## Summarizing Account Balances By Month for Arbitrary Dates

### Problem

Tiller’s Balance History sheet is populated whenever the Fill command is run within the workbook. The date for each balance history record will be whenever that information happened to be fetched by Tiller, which for the purpose of this spreadsheet can be effectively considered random.

### Challenge

Summarizing these balances by month proved to be much more difficult than with my last spreadsheet which recorded balance data once a month. Creating a pivot table and reporting sum of balances by month like before would report the sum of all the balances in each account within the month (thus often double and triple counting balances) so a different approach was required.

Initially, I attempted to report the maximum account balance within the month since I figured the account balances typically wouldn’t change that much within a month and it would be good enough. Unfortunately, this quickly proved not to be the case as any significant transfers between accounts would cause large discrepancies (eg. simply depositing 10k in a savings account and then moving it to an investment account would result in the networth being over-reported by 10k.)

There is also another issue: the pivot table subtotals will likely be incorrect since they mirror the Values field and thus will summarize the data the same way the column is summarized (ie. if reporting the max account balance by month, it can only report the max of each account rather than the sum of each account like I want).

So the challenge becomes: How to create a table or pivot table that reports the most recent balance in a given period for each account while summarizing the total of all the account balances for the month as the sum of each account’s maximum balance?

### Solution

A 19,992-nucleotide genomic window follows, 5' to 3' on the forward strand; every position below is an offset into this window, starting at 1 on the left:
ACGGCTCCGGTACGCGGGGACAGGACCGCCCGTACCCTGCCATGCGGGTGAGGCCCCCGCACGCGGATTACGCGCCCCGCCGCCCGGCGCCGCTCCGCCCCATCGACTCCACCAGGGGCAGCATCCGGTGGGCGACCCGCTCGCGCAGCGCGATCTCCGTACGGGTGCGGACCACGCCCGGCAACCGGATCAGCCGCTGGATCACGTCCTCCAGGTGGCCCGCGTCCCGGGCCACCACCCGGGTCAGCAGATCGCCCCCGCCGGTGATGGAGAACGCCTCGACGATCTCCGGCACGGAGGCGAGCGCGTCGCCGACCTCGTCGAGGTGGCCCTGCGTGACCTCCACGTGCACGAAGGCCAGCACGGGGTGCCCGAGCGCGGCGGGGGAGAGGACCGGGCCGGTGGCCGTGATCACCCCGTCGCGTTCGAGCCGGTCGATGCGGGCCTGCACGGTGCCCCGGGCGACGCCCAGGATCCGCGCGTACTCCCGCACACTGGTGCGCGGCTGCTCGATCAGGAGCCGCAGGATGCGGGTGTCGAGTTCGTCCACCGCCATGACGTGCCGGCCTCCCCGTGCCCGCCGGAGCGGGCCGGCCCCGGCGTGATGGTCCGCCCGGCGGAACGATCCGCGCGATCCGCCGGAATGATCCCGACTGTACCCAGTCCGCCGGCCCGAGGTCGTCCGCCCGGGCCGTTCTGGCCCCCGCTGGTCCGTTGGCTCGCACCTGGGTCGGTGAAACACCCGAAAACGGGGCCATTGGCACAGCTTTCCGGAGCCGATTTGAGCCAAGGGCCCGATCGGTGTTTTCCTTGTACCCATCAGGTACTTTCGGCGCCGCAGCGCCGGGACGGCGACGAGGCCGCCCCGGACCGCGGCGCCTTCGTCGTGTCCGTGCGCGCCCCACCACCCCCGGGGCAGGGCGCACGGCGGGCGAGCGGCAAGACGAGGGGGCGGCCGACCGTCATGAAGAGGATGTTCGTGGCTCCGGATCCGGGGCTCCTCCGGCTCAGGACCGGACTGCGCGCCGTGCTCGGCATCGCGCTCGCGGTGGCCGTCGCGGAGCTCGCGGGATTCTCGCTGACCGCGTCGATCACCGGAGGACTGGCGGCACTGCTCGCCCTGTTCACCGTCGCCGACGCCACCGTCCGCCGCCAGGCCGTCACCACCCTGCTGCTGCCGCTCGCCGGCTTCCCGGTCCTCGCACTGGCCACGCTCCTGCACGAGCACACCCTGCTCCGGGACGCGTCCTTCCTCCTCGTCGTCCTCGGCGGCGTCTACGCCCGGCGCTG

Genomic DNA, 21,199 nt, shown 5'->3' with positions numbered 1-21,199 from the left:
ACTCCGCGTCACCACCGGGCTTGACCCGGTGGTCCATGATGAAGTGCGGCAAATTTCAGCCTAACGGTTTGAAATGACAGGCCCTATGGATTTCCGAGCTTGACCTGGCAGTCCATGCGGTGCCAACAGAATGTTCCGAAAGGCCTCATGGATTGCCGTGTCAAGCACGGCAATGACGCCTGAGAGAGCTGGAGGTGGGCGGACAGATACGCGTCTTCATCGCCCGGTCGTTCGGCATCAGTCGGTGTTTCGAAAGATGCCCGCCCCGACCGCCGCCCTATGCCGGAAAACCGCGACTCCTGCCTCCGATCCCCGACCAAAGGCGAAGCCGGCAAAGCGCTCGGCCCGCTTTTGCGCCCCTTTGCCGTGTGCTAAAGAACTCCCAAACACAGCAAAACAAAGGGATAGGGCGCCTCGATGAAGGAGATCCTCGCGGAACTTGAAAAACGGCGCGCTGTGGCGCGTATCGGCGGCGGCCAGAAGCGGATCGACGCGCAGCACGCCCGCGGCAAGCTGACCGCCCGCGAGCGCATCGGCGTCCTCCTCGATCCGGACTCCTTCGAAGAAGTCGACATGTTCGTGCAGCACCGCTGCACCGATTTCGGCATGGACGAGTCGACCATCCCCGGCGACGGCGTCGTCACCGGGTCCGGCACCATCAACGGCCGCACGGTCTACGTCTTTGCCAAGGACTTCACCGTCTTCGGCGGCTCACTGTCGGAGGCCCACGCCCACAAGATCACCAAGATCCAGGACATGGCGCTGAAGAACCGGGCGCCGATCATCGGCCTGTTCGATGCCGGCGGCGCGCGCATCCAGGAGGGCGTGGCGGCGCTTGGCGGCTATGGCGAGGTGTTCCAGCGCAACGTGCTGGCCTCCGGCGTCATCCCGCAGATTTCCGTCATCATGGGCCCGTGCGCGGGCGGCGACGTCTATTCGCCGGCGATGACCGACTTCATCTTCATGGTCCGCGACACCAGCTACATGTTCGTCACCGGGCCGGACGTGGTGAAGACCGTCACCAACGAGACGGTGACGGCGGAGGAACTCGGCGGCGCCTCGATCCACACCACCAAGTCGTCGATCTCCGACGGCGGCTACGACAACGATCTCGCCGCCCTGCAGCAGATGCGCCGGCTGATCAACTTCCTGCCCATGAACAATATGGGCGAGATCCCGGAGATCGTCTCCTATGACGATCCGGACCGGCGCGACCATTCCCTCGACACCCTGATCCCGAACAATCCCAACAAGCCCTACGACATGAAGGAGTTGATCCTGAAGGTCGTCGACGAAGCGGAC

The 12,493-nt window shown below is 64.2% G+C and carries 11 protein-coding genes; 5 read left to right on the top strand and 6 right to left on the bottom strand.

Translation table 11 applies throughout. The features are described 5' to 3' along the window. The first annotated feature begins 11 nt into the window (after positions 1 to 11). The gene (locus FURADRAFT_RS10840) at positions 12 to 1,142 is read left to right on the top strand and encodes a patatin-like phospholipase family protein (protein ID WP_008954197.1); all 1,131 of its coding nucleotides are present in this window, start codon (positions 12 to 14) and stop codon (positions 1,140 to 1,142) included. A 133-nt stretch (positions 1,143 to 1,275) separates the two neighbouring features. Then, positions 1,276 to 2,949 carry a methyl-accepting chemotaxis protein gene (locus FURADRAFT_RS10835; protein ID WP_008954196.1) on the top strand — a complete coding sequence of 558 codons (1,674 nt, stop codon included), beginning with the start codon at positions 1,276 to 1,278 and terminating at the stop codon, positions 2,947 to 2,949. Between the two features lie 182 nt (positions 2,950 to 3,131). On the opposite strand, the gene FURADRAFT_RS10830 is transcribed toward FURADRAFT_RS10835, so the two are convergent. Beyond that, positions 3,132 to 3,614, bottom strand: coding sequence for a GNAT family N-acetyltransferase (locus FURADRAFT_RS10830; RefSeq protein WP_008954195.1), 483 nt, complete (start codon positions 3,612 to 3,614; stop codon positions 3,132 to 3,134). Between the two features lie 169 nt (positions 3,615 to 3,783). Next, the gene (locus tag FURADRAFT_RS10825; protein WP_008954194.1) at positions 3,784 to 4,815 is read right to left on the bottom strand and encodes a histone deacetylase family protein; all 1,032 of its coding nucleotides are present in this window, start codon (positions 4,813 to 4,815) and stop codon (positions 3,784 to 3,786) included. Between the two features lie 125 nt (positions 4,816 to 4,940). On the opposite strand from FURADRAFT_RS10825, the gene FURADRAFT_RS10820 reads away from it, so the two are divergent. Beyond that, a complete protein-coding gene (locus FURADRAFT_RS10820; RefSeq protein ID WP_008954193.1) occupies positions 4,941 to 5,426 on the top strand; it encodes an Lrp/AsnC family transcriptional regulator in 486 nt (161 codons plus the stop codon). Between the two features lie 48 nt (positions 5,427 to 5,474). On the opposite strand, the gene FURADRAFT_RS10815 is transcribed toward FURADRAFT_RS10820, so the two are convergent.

Despite my best attempts, I could not figure out a way to summarize the data the way I needed it in a single pivot table. Luckily, this turned out not to be necessary as I discovered pivot tables are able to reference named ranges. This allows pivot tables to reference a dynamic range of cells, which can be made up of other pivot tables and non-pivot data as required.

For the first step in the process, I created a pivot table to find the latest date in each month for each account using the following setup:

Then, to the right of this pivot table, I added various regular formula cells to lookup the remaining data I needed. Primarily, the balance for the combination of the account and latest date identified, with additional lookups for other account categorization information like Group and Class. For these manual formulas, it was necessary to extend them far beyond the current pivot table to ensure they would calculate properly as the pivot table expanded.

To reference this data I created the named range “BalancesByMonth” which referenced the following formula:

`=OFFSET(BalancesByMonth!$B$4,0,0,COUNTA(BalancesByMonth!$B:$B)-3,COUNTA(BalancesByMonth!$5:$5))`

This formula automatically determines the size of the range based on the data and returns the entire range required. I then created another pivot table using this named range as the reference.

From here, It was straightforward to pivot the balance data again by Group (or whichever classification desired) and voila! A pivot table displaying the total balance of each account group by the latest available date for each month:

I found that referencing the built-in pivot table grand total feature was problematic since it always showed up to the right of the columns and thus would change columns depending on the number of groups. Getting around this just required creating another custom column to the left of the pivot table which summed the given row (and allowing for expanding data).

Now, while we had the data we needed by month, I also wanted to be able to summarize the balance data by year. This also proved to be surprisingly difficult.

## Summarizing Account Balances By Year for Arbitrary Dates

### Problem

While the above solution got us to the point of having account balance data by the latest available value in each month, we still didn’t have an effective way to see balances by year.

### Challenge

In my previous spreadsheet, my account balances by year were simply the balances each December. While this worked, it was only capable of reporting past data and would only be technically accurate in January since the current year would never have December data populated. For this remake, I wanted to improve on this so that the balance data for a given year would consist of the balances in the latest available month with valid data (ie. if balance history data existed for March 2023, then the balance history for 2023 would be calculated based on the latest available balance for each account in March 2023).